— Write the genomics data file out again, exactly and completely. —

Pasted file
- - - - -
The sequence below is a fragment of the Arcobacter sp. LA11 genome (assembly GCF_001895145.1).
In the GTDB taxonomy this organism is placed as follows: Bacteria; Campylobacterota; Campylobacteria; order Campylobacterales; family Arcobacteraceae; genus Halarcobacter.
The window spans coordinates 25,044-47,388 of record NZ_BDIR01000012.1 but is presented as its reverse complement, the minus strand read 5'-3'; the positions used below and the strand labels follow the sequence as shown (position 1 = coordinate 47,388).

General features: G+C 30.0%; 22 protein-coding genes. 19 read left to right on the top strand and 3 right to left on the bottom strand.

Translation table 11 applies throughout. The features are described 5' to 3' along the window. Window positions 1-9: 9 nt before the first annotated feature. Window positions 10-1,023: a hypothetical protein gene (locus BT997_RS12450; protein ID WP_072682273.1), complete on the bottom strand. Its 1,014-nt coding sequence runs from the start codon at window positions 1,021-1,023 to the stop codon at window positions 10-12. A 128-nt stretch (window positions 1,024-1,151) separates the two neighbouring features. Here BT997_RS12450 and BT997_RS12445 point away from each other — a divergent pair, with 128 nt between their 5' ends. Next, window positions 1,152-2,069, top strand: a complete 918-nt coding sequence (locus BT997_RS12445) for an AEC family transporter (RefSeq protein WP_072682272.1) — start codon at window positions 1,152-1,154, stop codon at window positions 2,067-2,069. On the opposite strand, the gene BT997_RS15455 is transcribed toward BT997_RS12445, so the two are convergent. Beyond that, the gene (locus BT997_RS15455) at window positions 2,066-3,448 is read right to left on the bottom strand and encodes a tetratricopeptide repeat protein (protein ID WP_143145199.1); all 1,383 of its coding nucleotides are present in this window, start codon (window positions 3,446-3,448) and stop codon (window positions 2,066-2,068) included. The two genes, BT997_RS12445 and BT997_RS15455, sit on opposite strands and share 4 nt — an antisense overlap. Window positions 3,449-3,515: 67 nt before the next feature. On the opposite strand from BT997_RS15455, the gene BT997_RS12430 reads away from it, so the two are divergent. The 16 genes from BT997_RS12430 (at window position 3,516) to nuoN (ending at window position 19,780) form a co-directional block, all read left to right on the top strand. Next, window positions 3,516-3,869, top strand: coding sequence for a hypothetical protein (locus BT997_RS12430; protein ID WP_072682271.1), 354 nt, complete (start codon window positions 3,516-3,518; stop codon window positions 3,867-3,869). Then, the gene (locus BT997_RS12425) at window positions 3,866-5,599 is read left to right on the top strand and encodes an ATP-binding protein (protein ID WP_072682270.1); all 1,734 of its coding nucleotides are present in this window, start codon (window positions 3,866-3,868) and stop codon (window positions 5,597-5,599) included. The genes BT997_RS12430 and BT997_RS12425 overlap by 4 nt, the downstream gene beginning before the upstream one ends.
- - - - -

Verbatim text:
The sequence below is a fragment of the Arcobacter sp. LA11 genome (assembly GCF_001895145.1).
In the GTDB taxonomy this organism is placed as follows: Bacteria; Campylobacterota; Campylobacteria; order Campylobacterales; family Arcobacteraceae; genus Halarcobacter.
The window spans coordinates 25,044-47,388 of record NZ_BDIR01000012.1 but is presented as its reverse complement, the minus strand read 5'-3'; the positions used below and the strand labels follow the sequence as shown (position 1 = coordinate 47,388).

General features: G+C 30.0%; 22 protein-coding genes. 19 read left to right on the top strand and 3 right to left on the bottom strand.

Translation table 11 applies throughout. The features are described 5' to 3' along the window. Window positions 1-9: 9 nt before the first annotated feature. Window positions 10-1,023: a hypothetical protein gene (locus BT997_RS12450; protein ID WP_072682273.1), complete on the bottom strand. Its 1,014-nt coding sequence runs from the start codon at window positions 1,021-1,023 to the stop codon at window positions 10-12. A 128-nt stretch (window positions 1,024-1,151) separates the two neighbouring features. Here BT997_RS12450 and BT997_RS12445 point away from each other — a divergent pair, with 128 nt between their 5' ends. Next, window positions 1,152-2,069, top strand: a complete 918-nt coding sequence (locus BT997_RS12445) for an AEC family transporter (RefSeq protein WP_072682272.1) — start codon at window positions 1,152-1,154, stop codon at window positions 2,067-2,069. On the opposite strand, the gene BT997_RS15455 is transcribed toward BT997_RS12445, so the two are convergent. Beyond that, the gene (locus BT997_RS15455) at window positions 2,066-3,448 is read right to left on the bottom strand and encodes a tetratricopeptide repeat protein (protein ID WP_143145199.1); all 1,383 of its coding nucleotides are present in this window, start codon (window positions 3,446-3,448) and stop codon (window positions 2,066-2,068) included. The two genes, BT997_RS12445 and BT997_RS15455, sit on opposite strands and share 4 nt — an antisense overlap. Window positions 3,449-3,515: 67 nt before the next feature. On the opposite strand from BT997_RS15455, the gene BT997_RS12430 reads away from it, so the two are divergent. The 16 genes from BT997_RS12430 (at window position 3,516) to nuoN (ending at window position 19,780) form a co-directional block, all read left to right on the top strand. Next, window positions 3,516-3,869, top strand: coding sequence for a hypothetical protein (locus BT997_RS12430; protein ID WP_072682271.1), 354 nt, complete (start codon window positions 3,516-3,518; stop codon window positions 3,867-3,869). Then, the gene (locus BT997_RS12425) at window positions 3,866-5,599 is read left to right on the top strand and encodes an ATP-binding protein (protein ID WP_072682270.1); all 1,734 of its coding nucleotides are present in this window, start codon (window positions 3,866-3,868) and stop codon (window positions 5,597-5,599) included. The genes BT997_RS12430 and BT997_RS12425 overlap by 4 nt, the downstream gene beginning before the upstream one ends.